Since I’m in homesteading in Florida, weed whacking is a once a week task in the summers. I can’t believe how quickly the weeds grow here! So, usually on a weekend day, I’ll week whack around the garden beds.
Mowing usually arrives every two weeks, sometimes less than that when we have particularly wet summers.
In the winter, I really only have to mow one time a month since the yard growth slows due to cooler weather.
If I have chicks in the brooder, their brooder gets cleaned about once a week. This happens once they’re a bit older, maybe 5 weeks, and are pooping way more. You want to be sure your chicks aren’t living in their own poo for so many reasons.
Once or twice a week I check that my compost it hot, hot, hot! I keep a stick shoved into the middle of the pile so I can pull it out, feel the end, and stick it back in.
In addition to checking my compost every week, I add nitrogen and carbon-rich materials, also.
I keep a 5-Gallon bucket with an airtight lid in my kitchen and that’s where all my compostable kitchen scraps go. About every 2-3 weeks it fills up and I add it to the pile, along with carbon (brown) material, of course.
If you have a large family (or generous friends!) and have an abundance of compostable material, it is perfectly acceptable to grow your compost pile by adding more often than once a week,
Monthly Duties on the Homestead:
Your homestead chores list by month will vary depending on your location. monthly. Northern homesteads will need to prepare for Fall and Winter in different ways than southern homesteads will.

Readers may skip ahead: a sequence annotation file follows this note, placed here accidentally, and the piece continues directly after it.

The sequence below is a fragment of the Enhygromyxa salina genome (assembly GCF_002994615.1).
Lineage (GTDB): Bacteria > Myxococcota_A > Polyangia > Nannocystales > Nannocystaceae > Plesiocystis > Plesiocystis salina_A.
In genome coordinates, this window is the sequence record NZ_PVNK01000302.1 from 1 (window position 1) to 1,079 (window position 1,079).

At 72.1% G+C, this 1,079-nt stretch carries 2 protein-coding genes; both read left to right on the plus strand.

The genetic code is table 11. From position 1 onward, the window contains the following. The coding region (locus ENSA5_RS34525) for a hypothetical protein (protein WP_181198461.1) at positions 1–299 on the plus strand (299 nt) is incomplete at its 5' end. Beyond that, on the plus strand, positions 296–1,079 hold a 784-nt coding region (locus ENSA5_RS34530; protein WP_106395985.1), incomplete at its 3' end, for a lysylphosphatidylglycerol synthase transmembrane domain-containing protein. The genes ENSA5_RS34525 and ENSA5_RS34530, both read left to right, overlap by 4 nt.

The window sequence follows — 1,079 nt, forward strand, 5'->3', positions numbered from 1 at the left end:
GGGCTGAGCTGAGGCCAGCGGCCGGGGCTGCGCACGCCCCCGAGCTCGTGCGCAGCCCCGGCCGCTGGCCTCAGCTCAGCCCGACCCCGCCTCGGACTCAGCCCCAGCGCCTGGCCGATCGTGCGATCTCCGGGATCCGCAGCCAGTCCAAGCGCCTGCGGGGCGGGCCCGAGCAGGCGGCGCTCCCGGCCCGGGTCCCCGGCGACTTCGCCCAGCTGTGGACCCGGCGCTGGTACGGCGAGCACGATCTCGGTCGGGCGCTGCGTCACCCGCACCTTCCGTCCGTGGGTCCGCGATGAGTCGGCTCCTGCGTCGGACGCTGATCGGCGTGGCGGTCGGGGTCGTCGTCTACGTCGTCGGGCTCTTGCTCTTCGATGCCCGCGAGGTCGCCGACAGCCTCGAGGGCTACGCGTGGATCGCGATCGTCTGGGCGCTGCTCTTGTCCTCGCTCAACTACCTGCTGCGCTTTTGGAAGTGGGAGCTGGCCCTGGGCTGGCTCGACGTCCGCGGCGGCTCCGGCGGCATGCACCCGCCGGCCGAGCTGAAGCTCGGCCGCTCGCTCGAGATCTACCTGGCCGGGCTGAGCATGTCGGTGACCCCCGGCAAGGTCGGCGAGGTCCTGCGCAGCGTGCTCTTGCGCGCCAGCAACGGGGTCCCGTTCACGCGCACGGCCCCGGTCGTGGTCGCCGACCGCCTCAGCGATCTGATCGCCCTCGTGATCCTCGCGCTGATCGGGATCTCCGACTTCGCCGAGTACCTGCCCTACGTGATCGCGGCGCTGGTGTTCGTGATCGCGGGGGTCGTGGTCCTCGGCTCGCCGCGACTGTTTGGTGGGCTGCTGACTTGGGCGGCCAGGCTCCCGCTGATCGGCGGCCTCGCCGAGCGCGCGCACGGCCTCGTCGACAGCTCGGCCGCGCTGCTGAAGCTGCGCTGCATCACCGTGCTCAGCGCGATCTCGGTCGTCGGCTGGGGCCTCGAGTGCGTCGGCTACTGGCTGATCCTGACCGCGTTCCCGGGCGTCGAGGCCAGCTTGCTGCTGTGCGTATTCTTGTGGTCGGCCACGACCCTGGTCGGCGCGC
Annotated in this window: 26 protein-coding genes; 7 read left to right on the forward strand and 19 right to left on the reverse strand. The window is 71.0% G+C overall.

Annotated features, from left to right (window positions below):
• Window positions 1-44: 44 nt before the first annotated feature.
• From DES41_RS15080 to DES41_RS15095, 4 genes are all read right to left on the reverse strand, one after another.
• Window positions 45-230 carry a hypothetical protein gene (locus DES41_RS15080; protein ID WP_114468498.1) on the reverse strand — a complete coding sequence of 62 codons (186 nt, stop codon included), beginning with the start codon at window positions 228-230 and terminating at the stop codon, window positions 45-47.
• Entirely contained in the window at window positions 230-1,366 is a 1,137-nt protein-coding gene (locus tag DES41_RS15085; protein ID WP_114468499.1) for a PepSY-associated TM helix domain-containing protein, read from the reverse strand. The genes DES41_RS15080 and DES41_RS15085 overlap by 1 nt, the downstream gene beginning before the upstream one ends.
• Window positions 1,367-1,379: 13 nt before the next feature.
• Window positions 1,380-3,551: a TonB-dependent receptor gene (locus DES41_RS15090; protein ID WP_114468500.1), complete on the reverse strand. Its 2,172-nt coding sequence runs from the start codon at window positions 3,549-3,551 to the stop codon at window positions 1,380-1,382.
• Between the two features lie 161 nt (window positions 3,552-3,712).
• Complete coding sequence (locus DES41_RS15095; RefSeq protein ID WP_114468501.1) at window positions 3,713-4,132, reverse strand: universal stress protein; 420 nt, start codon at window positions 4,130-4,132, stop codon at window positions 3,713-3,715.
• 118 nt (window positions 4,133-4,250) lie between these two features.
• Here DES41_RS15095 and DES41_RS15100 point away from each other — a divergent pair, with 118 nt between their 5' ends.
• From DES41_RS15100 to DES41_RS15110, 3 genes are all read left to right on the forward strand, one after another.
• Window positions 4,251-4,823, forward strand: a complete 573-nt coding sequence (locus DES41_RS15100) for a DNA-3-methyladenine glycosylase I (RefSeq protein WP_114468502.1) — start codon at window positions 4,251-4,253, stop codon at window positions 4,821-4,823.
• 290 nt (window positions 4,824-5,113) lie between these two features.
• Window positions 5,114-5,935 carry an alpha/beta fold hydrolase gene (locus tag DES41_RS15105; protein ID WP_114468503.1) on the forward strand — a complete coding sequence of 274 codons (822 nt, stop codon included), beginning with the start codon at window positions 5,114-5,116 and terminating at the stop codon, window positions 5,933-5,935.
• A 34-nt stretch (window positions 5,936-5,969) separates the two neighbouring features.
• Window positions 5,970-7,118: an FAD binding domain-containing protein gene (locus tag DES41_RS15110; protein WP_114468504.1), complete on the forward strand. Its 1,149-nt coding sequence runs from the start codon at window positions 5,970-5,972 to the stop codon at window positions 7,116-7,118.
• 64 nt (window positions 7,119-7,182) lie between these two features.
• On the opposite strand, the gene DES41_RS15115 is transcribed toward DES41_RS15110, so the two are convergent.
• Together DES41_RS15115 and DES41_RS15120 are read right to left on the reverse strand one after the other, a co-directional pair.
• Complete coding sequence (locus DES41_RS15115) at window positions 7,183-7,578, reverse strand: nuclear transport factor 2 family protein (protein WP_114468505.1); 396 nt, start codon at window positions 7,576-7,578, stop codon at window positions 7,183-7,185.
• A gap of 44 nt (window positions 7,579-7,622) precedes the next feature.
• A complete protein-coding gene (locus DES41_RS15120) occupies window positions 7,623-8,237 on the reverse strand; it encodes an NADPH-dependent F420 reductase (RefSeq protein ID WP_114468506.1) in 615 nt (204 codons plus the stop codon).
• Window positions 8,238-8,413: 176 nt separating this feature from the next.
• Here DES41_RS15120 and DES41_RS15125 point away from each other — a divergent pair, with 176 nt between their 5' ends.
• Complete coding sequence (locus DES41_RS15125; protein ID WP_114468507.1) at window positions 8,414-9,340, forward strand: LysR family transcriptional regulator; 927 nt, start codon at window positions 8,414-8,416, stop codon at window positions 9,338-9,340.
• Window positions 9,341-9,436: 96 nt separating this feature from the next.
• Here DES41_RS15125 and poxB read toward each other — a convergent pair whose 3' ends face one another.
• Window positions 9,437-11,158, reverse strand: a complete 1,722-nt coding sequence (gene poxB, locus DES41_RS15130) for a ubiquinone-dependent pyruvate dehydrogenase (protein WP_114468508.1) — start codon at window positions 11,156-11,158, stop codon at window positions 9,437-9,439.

Chores we all should be doing monthly, no matter the location.
If you practice the deep litter method in your hen house as I do, occasionally throw a bag of fine pine shavings on the floor and let them scratch through it about once a month.
If it seems like things aren’t breaking down quickly enough because I’m using flake pine shavings in my henhouse, I’ll also manually turn the bedding with a pitchfork.
Flake shavings are thicker/larger than the fine pine shavings. I use flakes in the summer because it helps with the smell and flies a little better than the fine shavings.
Since it gets warm in Florida our waterers develop algae. Once a month I have to do a nice deep clean of the waterers. I also like to take this time to deep clean nesting boxes that might’ve gotten nasty and spot clean the hutches that need it.
We have a medium-sized shed with all of our tools that I like to tidy up around once a month. I suggest keeping your workspaces organized so that your time outside is a little less stressful.
I walk the whole yard once a month and pick up any trash that escaped my hands. I’ll admit, sometimes I set down an empty feed bag and just plain forget it.